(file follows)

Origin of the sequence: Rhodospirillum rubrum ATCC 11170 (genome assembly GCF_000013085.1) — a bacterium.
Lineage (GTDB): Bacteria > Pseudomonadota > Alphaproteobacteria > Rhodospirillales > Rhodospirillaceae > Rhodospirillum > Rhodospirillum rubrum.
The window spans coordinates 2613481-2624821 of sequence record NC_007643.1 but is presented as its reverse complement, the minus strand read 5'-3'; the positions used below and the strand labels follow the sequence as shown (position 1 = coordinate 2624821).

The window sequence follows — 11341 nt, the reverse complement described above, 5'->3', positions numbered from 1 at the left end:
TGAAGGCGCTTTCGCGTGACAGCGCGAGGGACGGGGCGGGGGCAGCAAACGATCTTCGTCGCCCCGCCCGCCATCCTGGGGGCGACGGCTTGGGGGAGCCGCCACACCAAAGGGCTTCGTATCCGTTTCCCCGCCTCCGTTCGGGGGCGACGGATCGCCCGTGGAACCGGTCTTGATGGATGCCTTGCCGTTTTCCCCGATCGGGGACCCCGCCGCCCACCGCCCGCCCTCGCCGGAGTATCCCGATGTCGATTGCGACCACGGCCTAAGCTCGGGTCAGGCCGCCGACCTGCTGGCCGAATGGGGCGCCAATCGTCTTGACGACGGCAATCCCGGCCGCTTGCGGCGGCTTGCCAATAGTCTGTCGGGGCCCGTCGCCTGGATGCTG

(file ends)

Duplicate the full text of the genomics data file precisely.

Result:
Origin of the sequence: Rhodospirillum rubrum ATCC 11170 (genome assembly GCF_000013085.1) — a bacterium.
Lineage (GTDB): Bacteria > Pseudomonadota > Alphaproteobacteria > Rhodospirillales > Rhodospirillaceae > Rhodospirillum > Rhodospirillum rubrum.
The window spans coordinates 2613481-2624821 of sequence record NC_007643.1 but is presented as its reverse complement, the minus strand read 5'-3'; the positions used below and the strand labels follow the sequence as shown (position 1 = coordinate 2624821).

The window sequence follows — 11341 nt, the reverse complement described above, 5'->3', positions numbered from 1 at the left end:
TGAAGGCGCTTTCGCGTGACAGCGCGAGGGACGGGGCGGGGGCAGCAAACGATCTTCGTCGCCCCGCCCGCCATCCTGGGGGCGACGGCTTGGGGGAGCCGCCACACCAAAGGGCTTCGTATCCGTTTCCCCGCCTCCGTTCGGGGGCGACGGATCGCCCGTGGAACCGGTCTTGATGGATGCCTTGCCGTTTTCCCCGATCGGGGACCCCGCCGCCCACCGCCCGCCCTCGCCGGAGTATCCCGATGTCGATTGCGACCACGGCCTAAGCTCGGGTCAGGCCGCCGACCTGCTGGCCGAATGGGGCGCCAATCGTCTTGACGACGGCAATCCCGGCCGCTTGCGGCGGCTTGCCAATAGTCTGTCGGGGCCCGTCGCCTGGATGCTG